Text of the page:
Self-management, for those unfamiliar with the Psychobabble, is basically how you get yourself to achieve your goals. If your goal is to write an essay, self-management would involve setting aside time to write, ensuring that your topic is appropriate, and so forth. By extension, self-management is the stuff that productivity websites like Lifehacker are concerned with. And it turns out that decades before GTD reared its ugly head, Skinner was already on it:
“a few examples and a brief analysis can’t begin to capture how pervasive self-management was in his life. It was much more than a few gizmos and timers. It was what many would call an attitude. He managed his own behavior almost continuously. When I was in graduate school, a fellow student mentioned that Fred seemed to dispose of envelopes and junk mail in an especially efficient way. I had never noticed this before, but it was true. When he opened his mail in the morning, he usually positioned his chair and trash can so that the very slightest flick of his wrist did the job. This was no accident, and it was part of the reason he was able to reply to virtually every letter he ever received, even until the end (Vargas, 1990).” (Epstein, 1997, p. 547)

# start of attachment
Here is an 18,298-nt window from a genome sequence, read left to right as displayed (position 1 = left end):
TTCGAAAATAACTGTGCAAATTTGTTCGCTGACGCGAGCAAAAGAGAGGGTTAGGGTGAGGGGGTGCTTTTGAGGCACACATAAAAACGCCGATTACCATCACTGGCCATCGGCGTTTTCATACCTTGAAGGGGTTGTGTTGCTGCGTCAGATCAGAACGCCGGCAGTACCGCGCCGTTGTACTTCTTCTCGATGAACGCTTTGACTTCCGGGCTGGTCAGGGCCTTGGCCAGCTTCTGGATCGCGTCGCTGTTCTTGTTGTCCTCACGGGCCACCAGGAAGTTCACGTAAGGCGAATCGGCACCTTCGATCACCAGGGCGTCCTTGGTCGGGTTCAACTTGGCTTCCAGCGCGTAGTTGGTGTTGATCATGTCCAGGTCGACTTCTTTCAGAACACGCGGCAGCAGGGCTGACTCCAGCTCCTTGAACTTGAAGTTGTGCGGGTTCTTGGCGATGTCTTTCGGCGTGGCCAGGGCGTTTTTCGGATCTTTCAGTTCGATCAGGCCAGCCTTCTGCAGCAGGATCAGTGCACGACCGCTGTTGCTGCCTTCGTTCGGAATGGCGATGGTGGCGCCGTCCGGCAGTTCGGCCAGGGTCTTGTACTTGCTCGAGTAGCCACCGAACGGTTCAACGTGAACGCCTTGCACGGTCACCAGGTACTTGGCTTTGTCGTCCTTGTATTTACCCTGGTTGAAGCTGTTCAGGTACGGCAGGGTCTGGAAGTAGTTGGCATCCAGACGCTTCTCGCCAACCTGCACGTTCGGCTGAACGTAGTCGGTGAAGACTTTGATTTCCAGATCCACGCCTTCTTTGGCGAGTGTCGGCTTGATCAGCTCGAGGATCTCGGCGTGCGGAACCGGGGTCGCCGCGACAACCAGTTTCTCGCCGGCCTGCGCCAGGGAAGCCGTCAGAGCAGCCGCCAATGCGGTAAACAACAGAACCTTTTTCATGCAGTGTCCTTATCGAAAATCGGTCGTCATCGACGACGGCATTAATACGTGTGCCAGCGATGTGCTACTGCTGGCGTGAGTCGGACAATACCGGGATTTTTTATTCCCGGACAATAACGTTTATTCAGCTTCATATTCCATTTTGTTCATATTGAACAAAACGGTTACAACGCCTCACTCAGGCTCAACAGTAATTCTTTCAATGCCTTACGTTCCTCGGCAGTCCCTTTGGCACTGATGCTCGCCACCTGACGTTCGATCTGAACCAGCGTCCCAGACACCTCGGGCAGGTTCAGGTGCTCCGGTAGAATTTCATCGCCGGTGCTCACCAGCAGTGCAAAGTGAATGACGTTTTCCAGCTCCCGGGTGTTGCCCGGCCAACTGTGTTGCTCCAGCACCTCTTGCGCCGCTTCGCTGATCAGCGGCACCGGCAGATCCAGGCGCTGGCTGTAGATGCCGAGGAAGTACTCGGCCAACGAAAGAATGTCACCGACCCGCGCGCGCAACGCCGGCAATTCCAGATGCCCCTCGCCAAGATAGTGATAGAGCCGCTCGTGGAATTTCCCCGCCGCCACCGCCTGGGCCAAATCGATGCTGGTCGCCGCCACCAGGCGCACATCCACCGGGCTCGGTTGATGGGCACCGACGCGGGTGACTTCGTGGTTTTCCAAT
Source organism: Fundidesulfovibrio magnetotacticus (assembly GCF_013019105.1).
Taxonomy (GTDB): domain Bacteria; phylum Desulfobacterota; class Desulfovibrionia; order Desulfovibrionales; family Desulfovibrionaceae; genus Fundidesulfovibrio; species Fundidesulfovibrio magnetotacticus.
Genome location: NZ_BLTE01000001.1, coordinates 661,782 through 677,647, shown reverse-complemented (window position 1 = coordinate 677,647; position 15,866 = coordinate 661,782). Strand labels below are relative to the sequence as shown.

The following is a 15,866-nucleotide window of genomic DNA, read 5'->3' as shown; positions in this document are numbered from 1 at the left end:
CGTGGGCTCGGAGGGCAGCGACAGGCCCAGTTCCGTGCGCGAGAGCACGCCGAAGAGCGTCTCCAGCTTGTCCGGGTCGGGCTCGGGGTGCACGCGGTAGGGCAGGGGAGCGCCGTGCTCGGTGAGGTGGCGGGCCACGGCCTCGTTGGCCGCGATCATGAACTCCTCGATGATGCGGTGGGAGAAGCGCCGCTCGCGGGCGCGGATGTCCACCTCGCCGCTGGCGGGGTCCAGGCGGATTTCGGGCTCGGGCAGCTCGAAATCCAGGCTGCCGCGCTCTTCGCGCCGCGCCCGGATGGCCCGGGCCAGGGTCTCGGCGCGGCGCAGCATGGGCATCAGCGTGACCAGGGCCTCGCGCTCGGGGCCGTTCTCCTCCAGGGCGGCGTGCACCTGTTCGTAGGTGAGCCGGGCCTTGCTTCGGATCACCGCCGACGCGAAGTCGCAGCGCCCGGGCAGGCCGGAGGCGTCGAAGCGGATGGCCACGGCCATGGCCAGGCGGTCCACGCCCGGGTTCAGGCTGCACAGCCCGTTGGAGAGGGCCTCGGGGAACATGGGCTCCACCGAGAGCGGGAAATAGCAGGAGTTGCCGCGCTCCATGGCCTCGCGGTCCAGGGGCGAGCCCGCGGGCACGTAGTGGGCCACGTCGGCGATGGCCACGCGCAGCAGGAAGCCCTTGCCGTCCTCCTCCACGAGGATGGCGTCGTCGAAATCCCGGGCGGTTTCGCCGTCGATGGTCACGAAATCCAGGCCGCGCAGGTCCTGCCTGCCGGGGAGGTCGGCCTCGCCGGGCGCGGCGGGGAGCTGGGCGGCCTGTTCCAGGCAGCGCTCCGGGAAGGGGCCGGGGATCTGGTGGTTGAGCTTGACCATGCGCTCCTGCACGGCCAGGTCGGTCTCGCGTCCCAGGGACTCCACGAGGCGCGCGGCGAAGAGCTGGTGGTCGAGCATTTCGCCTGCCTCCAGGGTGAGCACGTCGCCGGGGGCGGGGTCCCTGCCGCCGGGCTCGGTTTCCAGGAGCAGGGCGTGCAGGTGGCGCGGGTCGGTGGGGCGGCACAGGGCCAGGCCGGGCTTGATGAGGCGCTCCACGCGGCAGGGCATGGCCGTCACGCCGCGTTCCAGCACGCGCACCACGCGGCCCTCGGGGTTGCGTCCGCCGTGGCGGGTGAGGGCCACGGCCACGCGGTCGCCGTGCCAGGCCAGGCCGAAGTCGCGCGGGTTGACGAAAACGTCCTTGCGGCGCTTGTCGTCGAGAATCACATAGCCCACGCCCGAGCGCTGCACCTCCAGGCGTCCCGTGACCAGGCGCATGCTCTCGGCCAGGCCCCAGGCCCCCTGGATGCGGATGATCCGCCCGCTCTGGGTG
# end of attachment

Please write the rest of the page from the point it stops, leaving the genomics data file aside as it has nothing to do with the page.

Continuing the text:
“Fred kept lists of things to do, because people who keep lists of things to do do more things. He made schedules for himself to keep himself on track. We all use daily and weekly schedules, but Fred made longterm schedules as well —even 10- and 20-year schedules (Skinner, 1979, 1983b). “ (Epstein, 1997, p. 554)
“He knew that the best ideas are often fleeting, so he developed special ways to capture them. He kept a notebook or a tape recorder by his bed and by his pool, for example. He knew that writing was a delicate and easily disrupted activity, so he took pains to shelter it from disruptions. He built special shelves so that his dictionaries and other reference books were always at arm’s reach. He used his writing desk for serious writing only; he answered letters and paid bills elsewhere.” (Epstein 1997, 554)
Skinner was proud of his self-management skills, as he considered them a direct application of Behaviourism. And of course, this could be related to other scientific paradigms: